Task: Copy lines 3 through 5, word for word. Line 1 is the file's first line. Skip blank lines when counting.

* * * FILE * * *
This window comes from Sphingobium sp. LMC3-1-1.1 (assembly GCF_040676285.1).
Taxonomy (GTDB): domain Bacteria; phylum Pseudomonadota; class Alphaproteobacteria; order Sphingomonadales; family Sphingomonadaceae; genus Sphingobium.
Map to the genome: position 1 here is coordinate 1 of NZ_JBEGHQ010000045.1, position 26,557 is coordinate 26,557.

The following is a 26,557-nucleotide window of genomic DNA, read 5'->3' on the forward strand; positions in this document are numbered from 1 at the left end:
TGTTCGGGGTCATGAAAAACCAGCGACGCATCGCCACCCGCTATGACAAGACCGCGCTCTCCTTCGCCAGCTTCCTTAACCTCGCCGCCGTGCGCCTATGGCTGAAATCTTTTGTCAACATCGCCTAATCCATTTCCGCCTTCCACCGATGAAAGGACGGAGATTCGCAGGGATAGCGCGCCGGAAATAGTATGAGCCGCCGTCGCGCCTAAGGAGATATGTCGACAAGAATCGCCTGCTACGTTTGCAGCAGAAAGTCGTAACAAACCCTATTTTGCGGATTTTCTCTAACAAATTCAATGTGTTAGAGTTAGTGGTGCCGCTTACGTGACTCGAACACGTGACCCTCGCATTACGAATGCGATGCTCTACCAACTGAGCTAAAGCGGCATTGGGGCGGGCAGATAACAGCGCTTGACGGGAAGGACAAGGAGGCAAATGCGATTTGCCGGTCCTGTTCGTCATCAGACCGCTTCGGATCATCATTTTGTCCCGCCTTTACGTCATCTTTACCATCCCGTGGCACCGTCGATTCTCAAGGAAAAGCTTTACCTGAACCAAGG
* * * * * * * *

Map to the genome: position 1 here is coordinate 1 of NZ_JBEGHQ010000045.1, position 26,557 is coordinate 26,557.

The following is a 26,557-nucleotide window of genomic DNA, read 5'->3' on the forward strand; positions in this document are numbered from 1 at the left end:
TGTTCGGGGTCATGAAAAACCAGCGACGCATCGCCACCCGCTATGACAAGACCGCGCTCTCCTTCGCCAGCTTCCTTAACCTCGCCGCCGTGCGCCTATGGCTGAAATCTTTTGTCAACATCGCCTAATCCATTTCCGCCTTCCACCGATGAAAGGACGGAGATTCGCAGGGATAGCGCGCCGGAAATAGTATGAGCCGCCGTCGCGCCTAAGGAGATATGTCGACAAGAATCGCCTGCTACGTTTGCAGCAGAAAGTCGTAACAAACCCTATTTTGCGGATTTTCTCTAACAAATTCAATGTGTTAGAGTTAGTGGTGCCGCTTACGTGACTCGAACACGTGACCCTCGCATTACGAATGCGATGCTCTACCAACTGAGCTAAAGCGGCATTGGGGCGGGCAGATAACAGCGCTTGACGGGAAGGACAAGGAGGCAAATGCGATTTGCCGGTCCTGTTCGTCATCAGACCGCTTCGGATCATCATTTTGTCCCGCCTTTACGTCATCTTTACCATCCCGTGGCACCGTCGATTCTCAAGGAAAAGCTTTACCTGAACCAAGG